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Sikiliza Newsletter

What do Bananas and Bricks Have in Common?

As part of the WVP Kenya Scholarship Programme, parents and guardians of our scholars are invited to apply for income generating activity (IGA) funding. The purpose of the IGA is to provide the parents and guardians with a mechanism to earn income and support their families. On average, each IGA recipient receives 4,500 KES (or approximately £32) in the form of goods, materials and other equipment to operate their business. Items supplied by WVP Kenya have included sugar, cooking fat, chickens, tomatoes, second-hand clothes, farming equipment … and bananas and materials for brick-making! In a recent monitoring and evaluation survey carried out in Lugari District, we determined that many of these small businesses are thriving and producing many benefits for our scholars and their families. With the income generated, parents and guardians have been able to: provide food and other basic needs for their families; pay school fees for a scholar’s siblings; purchase new shoes for each family member; save money; and reinvest funds to expand the IGAs, among other endeavours. Intangible benefits realised include an increase in confidence and greater family cohesion. Although operating an IGA is not without its challenges such as fluctuating demand and increasing commodity prices, the hard work and resilience of these families ensure that the IGAs will continue successfully.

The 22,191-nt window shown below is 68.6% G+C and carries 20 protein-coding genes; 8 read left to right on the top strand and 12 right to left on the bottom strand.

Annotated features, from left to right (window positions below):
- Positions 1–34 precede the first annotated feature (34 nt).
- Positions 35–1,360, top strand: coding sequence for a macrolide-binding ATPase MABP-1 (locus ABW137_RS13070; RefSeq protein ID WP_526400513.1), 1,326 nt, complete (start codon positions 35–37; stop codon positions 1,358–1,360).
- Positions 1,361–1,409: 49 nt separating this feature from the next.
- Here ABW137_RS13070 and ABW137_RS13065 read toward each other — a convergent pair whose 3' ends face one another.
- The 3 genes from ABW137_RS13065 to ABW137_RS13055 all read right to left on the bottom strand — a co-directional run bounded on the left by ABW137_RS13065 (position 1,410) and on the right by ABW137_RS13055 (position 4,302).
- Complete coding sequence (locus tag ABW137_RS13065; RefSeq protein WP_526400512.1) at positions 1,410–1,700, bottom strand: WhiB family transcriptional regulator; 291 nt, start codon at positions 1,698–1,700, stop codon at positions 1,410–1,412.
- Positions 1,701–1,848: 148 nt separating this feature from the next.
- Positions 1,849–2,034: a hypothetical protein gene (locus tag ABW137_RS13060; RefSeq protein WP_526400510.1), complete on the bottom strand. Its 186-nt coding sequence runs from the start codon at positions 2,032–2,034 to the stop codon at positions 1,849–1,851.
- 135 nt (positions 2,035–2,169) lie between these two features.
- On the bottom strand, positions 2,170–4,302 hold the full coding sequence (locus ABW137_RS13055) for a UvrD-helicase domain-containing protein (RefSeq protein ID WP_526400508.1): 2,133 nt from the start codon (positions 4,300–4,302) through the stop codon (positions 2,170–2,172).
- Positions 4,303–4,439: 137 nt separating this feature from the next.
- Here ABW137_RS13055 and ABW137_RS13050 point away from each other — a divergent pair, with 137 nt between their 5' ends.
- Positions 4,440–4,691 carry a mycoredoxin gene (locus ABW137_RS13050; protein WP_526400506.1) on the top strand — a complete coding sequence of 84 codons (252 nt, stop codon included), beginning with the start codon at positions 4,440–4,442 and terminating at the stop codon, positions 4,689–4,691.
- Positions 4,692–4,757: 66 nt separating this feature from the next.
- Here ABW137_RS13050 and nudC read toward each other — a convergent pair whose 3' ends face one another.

Two guardians of a couple of scholars of ours in Lugari District proudly show their IGAs. The guardian making bricks had her home stacked from floor to ceiling!